By Dr. John Stegeman, Head of Upper School
IN MY SENIOR YEAR OF COLLEGE, I CAME UP ONE CREDIT SHY OF THE graduation requirements, so I completed my degree with an online class from a cabin outside of Steamboat Springs, Colorado. That class offered me the flexibility to finish my studies and move on with my life at the same time. I still remember sitting in that cabin on sunny mountain summer days posting my thoughts about The Catcher in the Rye to the online discussion board. I never met the professor or any of my classmates in person. In fact, I never interacted with them in real time, only through our delayed and impersonal correspondence. It wasn’t great, but it got the job done.
When I was in high school, I was part of a cohort of students who took an advanced sequence of courses. They were not special courses; we just took them a year early. The cohort formed in middle school and continued through junior year. I know I learned a lot of foundational concepts that were important to the rest of my education—the quadratic equation, how to write a thesis statement, some history stuff. And I know it was important to my development as a thinker to be challenged and stretched. But guess how many specific lessons I remember from those five years of coursework? Zero. Zip. Zilch. Nada. I remember Brett—he died of cancer in his twenties. I remember Chris—he made a billion dollars as an early investor in Twitter. Phil and I roomed together our freshman year of college, and we had lunch this past summer.
At Eastside Prep, we offer students a highly individualized education. Students have lots of choice in their course selection, within courses themselves, and with extra- and co-curricular activities that they can opt into outside of class. The tools of remote learning have allowed us to keep students moving forward with their studies over the past two years. They offered even more possibilities for individualization, and they enabled us to create a real-time shared experience. But sharing a learning experience through a screen is not the same as being together in person. As we have returned to in-person instruction, we have emphasized shared experiences as much as possible. Individualized learning helps students maximize their cognitive growth, and we remain committed to it. Through shared experiences, students develop identity, belonging, community ties, collaborative skills, and so much more. These things are foundational to our mission to Think Critically, Act Responsibly, Lead Compassionately, and Innovate Wisely. Each of those aspirations requires students to apply well-developed thinking skills through the lens of one’s membership in a learning community.
COVID-19 is a highly infectious disease that is transmitted through tiny droplets of water emitted when people sneeze, cough, or simply breathe. It is impossible to bring eighteen students together in a classroom with a teacher to spend over an hour discussing poetry, conducting a laboratory experiment, or creating art without increasing the risk of spreading this disease. The things we do to minimize that risk—masking, dispersed and outdoor eating, one-directional travel patterns—have proven to be very effective. But those mitigation efforts also make the shared experience of learning together less personal, and a little less shared. We miss the wry smile of a student when they reply sarcastically to a teacher’s question. The Spanish teacher (or student) cannot distinguish camina (he or she walks) from caminan (they walk) through a KN-95 mask.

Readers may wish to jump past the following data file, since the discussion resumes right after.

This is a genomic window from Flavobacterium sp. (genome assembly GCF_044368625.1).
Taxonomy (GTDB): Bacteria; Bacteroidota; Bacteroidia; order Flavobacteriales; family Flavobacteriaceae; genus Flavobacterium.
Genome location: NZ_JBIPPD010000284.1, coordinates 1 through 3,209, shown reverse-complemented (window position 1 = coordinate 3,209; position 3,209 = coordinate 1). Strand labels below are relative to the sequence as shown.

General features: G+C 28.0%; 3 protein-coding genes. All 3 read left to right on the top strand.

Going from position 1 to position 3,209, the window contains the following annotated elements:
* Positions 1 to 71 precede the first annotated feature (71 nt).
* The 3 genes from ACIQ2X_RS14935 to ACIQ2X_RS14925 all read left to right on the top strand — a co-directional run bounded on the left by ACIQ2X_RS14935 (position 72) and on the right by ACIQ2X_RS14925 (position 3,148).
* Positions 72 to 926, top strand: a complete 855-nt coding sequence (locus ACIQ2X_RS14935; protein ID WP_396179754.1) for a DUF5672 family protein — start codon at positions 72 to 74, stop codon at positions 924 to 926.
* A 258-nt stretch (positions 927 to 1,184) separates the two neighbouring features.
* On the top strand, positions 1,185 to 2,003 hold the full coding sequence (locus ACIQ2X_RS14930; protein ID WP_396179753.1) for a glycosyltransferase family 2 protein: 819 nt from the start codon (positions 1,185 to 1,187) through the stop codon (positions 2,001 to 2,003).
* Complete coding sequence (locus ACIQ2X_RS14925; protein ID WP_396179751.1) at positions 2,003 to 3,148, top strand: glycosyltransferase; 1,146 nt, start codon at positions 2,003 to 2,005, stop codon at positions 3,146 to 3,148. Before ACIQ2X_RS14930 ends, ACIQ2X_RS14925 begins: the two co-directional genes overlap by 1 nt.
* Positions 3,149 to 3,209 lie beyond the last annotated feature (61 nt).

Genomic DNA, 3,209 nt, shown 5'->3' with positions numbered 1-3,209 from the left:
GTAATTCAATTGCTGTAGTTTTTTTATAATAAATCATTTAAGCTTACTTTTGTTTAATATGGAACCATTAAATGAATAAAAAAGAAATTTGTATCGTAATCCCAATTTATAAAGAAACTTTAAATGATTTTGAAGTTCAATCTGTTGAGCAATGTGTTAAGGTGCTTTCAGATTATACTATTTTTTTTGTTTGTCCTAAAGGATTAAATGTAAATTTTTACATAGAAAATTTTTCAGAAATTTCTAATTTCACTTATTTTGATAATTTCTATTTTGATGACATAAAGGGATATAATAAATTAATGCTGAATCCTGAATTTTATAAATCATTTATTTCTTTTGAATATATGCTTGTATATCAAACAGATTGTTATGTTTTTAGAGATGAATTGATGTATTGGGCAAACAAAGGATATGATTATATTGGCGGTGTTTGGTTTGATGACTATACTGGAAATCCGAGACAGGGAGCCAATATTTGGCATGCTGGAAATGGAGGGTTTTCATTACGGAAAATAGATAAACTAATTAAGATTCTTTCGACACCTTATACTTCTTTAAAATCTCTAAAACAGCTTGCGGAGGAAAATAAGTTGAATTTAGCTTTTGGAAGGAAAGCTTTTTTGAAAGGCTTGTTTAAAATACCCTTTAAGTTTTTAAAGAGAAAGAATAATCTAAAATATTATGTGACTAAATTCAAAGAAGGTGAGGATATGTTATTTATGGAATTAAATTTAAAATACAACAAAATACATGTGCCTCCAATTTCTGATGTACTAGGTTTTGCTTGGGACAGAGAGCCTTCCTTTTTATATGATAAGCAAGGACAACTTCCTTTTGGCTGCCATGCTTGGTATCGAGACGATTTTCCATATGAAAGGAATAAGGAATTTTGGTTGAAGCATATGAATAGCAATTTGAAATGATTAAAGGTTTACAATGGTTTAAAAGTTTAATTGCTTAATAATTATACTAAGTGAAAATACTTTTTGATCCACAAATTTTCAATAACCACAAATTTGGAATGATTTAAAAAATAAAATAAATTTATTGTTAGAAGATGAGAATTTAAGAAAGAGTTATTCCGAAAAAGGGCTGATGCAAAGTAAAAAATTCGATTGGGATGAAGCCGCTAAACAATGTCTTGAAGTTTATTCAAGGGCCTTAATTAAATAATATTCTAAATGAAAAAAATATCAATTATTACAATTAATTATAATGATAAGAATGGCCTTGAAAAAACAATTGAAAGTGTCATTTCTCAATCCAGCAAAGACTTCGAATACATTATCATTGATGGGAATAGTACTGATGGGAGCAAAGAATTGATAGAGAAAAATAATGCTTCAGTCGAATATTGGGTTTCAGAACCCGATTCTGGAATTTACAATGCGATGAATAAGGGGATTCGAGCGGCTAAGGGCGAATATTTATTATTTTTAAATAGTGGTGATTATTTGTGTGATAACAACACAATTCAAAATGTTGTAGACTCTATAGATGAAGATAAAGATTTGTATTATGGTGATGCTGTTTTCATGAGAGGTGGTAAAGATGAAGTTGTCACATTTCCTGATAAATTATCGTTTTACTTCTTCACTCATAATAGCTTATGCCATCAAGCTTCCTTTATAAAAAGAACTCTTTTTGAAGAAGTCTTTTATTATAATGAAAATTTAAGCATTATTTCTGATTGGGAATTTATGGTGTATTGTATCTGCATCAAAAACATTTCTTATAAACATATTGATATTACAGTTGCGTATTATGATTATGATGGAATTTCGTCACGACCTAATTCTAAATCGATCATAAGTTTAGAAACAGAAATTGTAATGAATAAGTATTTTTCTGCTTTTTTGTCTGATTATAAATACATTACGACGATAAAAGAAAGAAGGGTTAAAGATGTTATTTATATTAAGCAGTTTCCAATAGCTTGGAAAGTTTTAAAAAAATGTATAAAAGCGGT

The job of school leadership during the COVID-19 pandemic has been an exercise in navigating the tension between the community health risks of learning together and creating the conditions for optimal learning experiences. Increasing one increases the other—reducing one reduces the other. This experience has been difficult for all because it is an inherently difficult thing. So often in the past year, I have left one conversation with a student, teacher, or parent who expressed how important it was to them to have the opportunity of an in-person learning experience, only to discuss with the next person how important it was to keep our students and teachers safe, even if that meant staying remote just a little longer.
THE TENSION BETWEEN COVID-SAFE AND OPTIMAL LEARNING IS QUITE LIKE THE EVER-PRESENT TENSION BETWEEN INDIVIDUALIZED LEARNING AND SHARED EXPERIENCES.
The tension between COVID-safe and optimal learning is quite like the ever-present tension between individualized learning and shared experiences. Both things are good, both things are necessary, they’re just hard to have together. Eastside Prep has always done a great job creating as much of each as possible. Students select from eight different English/Social Science course pairings in the tenth grade alone. Even this year, with no international travel, students have twenty-four distinct options for EBC trips in the Upper School. But everybody picks one and creates a shared experience there. Everybody joins a fall orientation with their grade, and each student joins an Advisory group to share that experience with eleven others.
Oprah Winfrey once said, “And how do you know when you’re doing something right? It feels so. What I know now is that feelings are really your GPS system for life.” I don’t know when Oprah said that, but it must have been in the before-times. For most of us, everything about COVID has felt wrong. But those feelings were misleading. We were not doing the wrong thing. We were doing the right thing, it was just a hard thing. We have been making hard choices, together, for two years now. As we continue life on campus and transition to a post-COVID experience, many things may continue to feel a bit off. Change is hard, even when it is good and the right thing to do. We are all stronger by walking this path together, through our shared experience as a school community.